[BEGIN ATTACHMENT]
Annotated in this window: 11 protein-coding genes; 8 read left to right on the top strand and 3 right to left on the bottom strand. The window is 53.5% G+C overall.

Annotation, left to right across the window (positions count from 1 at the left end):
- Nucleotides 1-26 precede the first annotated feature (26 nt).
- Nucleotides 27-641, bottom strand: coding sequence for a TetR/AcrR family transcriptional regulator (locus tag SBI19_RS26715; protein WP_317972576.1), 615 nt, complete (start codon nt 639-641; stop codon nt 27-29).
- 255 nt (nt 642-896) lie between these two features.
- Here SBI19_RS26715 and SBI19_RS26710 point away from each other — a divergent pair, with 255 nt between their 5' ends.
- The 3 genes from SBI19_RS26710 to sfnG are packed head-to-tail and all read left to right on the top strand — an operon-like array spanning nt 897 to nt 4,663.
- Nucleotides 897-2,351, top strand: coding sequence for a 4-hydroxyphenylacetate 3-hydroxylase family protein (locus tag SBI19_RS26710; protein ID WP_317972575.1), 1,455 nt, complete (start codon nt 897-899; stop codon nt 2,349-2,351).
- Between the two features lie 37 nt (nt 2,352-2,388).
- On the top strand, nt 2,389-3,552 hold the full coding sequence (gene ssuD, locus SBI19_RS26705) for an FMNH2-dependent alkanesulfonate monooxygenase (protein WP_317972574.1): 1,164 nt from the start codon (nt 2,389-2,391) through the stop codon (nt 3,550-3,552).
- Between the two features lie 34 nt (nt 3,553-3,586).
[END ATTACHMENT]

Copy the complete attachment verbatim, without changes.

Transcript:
Annotated in this window: 11 protein-coding genes; 8 read left to right on the top strand and 3 right to left on the bottom strand. The window is 53.5% G+C overall.

Annotation, left to right across the window (positions count from 1 at the left end):
- Nucleotides 1-26 precede the first annotated feature (26 nt).
- Nucleotides 27-641, bottom strand: coding sequence for a TetR/AcrR family transcriptional regulator (locus tag SBI19_RS26715; protein WP_317972576.1), 615 nt, complete (start codon nt 639-641; stop codon nt 27-29).
- 255 nt (nt 642-896) lie between these two features.
- Here SBI19_RS26715 and SBI19_RS26710 point away from each other — a divergent pair, with 255 nt between their 5' ends.
- The 3 genes from SBI19_RS26710 to sfnG are packed head-to-tail and all read left to right on the top strand — an operon-like array spanning nt 897 to nt 4,663.
- Nucleotides 897-2,351, top strand: coding sequence for a 4-hydroxyphenylacetate 3-hydroxylase family protein (locus tag SBI19_RS26710; protein ID WP_317972575.1), 1,455 nt, complete (start codon nt 897-899; stop codon nt 2,349-2,351).
- Between the two features lie 37 nt (nt 2,352-2,388).
- On the top strand, nt 2,389-3,552 hold the full coding sequence (gene ssuD, locus SBI19_RS26705) for an FMNH2-dependent alkanesulfonate monooxygenase (protein WP_317972574.1): 1,164 nt from the start codon (nt 2,389-2,391) through the stop codon (nt 3,550-3,552).
- Between the two features lie 34 nt (nt 3,553-3,586).